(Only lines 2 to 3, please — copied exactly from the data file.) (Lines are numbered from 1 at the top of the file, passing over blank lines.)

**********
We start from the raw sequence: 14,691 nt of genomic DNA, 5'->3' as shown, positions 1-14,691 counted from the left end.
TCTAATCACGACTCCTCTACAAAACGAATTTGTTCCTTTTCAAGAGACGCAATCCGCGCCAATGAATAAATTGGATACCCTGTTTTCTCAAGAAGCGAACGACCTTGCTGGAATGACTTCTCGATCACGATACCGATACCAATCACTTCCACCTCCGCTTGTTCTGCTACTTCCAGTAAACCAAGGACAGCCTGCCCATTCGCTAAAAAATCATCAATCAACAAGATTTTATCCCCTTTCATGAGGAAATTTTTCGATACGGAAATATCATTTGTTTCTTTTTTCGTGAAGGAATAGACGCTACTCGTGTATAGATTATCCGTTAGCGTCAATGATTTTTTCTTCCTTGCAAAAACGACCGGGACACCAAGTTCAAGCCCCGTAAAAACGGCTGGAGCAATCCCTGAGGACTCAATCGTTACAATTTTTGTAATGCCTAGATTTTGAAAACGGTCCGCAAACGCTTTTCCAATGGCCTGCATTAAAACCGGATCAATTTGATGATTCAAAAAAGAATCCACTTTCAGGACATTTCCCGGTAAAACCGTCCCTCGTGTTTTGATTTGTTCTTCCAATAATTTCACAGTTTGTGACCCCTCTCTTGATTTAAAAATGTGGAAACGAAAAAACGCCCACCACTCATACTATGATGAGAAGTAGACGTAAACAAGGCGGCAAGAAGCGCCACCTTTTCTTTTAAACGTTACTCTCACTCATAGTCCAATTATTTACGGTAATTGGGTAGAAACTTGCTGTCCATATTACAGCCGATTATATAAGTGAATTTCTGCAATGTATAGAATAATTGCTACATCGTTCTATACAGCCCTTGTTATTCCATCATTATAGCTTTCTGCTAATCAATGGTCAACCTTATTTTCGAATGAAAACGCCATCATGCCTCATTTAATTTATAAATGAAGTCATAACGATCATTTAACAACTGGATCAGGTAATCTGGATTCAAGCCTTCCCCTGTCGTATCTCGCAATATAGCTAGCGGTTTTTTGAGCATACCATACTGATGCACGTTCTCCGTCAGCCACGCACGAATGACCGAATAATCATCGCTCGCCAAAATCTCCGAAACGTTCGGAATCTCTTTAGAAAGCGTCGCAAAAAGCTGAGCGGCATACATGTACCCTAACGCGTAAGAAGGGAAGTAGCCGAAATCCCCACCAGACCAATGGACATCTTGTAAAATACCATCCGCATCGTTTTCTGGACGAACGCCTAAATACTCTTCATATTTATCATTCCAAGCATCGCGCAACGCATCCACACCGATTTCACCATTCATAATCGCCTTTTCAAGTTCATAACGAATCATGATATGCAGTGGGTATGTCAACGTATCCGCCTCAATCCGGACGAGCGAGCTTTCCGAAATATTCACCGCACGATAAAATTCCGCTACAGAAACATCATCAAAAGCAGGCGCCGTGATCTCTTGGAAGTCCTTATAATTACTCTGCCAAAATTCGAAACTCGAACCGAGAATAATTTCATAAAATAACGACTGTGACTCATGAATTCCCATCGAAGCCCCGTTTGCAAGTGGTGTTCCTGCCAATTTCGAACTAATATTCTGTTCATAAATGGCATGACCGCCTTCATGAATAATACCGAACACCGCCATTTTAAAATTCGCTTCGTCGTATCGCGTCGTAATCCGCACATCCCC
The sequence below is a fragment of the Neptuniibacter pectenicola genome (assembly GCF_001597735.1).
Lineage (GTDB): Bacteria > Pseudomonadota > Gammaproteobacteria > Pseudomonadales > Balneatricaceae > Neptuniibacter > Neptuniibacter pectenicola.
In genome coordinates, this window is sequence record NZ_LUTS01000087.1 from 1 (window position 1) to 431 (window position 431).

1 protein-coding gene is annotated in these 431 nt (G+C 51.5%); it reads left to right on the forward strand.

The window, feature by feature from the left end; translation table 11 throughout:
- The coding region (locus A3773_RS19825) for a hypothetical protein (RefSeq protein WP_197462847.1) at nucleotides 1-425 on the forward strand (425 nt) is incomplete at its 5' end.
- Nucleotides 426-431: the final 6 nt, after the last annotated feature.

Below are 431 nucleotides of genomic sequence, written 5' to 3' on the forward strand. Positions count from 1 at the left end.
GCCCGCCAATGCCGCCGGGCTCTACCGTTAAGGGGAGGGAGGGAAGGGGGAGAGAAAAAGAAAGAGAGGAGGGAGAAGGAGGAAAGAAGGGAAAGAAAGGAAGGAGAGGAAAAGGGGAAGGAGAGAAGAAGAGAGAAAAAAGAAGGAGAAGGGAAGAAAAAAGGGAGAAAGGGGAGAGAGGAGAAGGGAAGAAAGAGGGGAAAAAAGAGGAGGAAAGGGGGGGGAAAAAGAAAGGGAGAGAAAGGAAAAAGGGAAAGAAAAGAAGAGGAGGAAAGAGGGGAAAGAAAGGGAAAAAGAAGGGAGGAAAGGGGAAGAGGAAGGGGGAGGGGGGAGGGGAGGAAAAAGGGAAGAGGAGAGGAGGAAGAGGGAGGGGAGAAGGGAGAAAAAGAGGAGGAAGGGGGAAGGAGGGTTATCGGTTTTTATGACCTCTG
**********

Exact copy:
TCTAATCACGACTCCTCTACAAAACGAATTTGTTCCTTTTCAAGAGACGCAATCCGCGCCAATGAATAAATTGGATACCCTGTTTTCTCAAGAAGCGAACGACCTTGCTGGAATGACTTCTCGATCACGATACCGATACCAATCACTTCCACCTCCGCTTGTTCTGCTACTTCCAGTAAACCAAGGACAGCCTGCCCATTCGCTAAAAAATCATCAATCAACAAGATTTTATCCCCTTTCATGAGGAAATTTTTCGATACGGAAATATCATTTGTTTCTTTTTTCGTGAAGGAATAGACGCTACTCGTGTATAGATTATCCGTTAGCGTCAATGATTTTTTCTTCCTTGCAAAAACGACCGGGACACCAAGTTCAAGCCCCGTAAAAACGGCTGGAGCAATCCCTGAGGACTCAATCGTTACAATTTTTGTAATGCCTAGATTTTGAAAACGGTCCGCAAACGCTTTTCCAATGGCCTGCATTAAAACCGGATCAATTTGATGATTCAAAAAAGAATCCACTTTCAGGACATTTCCCGGTAAAACCGTCCCTCGTGTTTTGATTTGTTCTTCCAATAATTTCACAGTTTGTGACCCCTCTCTTGATTTAAAAATGTGGAAACGAAAAAACGCCCACCACTCATACTATGATGAGAAGTAGACGTAAACAAGGCGGCAAGAAGCGCCACCTTTTCTTTTAAACGTTACTCTCACTCATAGTCCAATTATTTACGGTAATTGGGTAGAAACTTGCTGTCCATATTACAGCCGATTATATAAGTGAATTTCTGCAATGTATAGAATAATTGCTACATCGTTCTATACAGCCCTTGTTATTCCATCATTATAGCTTTCTGCTAATCAATGGTCAACCTTATTTTCGAATGAAAACGCCATCATGCCTCATTTAATTTATAAATGAAGTCATAACGATCATTTAACAACTGGATCAGGTAATCTGGATTCAAGCCTTCCCCTGTCGTATCTCGCAATATAGCTAGCGGTTTTTTGAGCATACCATACTGATGCACGTTCTCCGTCAGCCACGCACGAATGACCGAATAATCATCGCTCGCCAAAATCTCCGAAACGTTCGGAATCTCTTTAGAAAGCGTCGCAAAAAGCTGAGCGGCATACATGTACCCTAACGCGTAAGAAGGGAAGTAGCCGAAATCCCCACCAGACCAATGGACATCTTGTAAAATACCATCCGCATCGTTTTCTGGACGAACGCCTAAATACTCTTCATATTTATCATTCCAAGCATCGCGCAACGCATCCACACCGATTTCACCATTCATAATCGCCTTTTCAAGTTCATAACGAATCATGATATGCAGTGGGTATGTCAACGTATCCGCCTCAATCCGGACGAGCGAGCTTTCCGAAATATTCACCGCACGATAAAATTCCGCTACAGAAACATCATCAAAAGCAGGCGCCGTGATCTCTTGGAAGTCCTTATAATTACTCTGCCAAAATTCGAAACTCGAACCGAGAATAATTTCATAAAATAACGACTGTGACTCATGAATTCCCATCGAAGCCCCGTTTGCAAGTGGTGTTCCTGCCAATTTCGAACTAATATTCTGTTCATAAATGGCATGACCGCCTTCATGAATAATACCGAACACCGCCATTTTAAAATTCGCTTCGTCGTATCGCGTCGTAATCCGCACATCCCC
The sequence below is a fragment of the Neptuniibacter pectenicola genome (assembly GCF_001597735.1).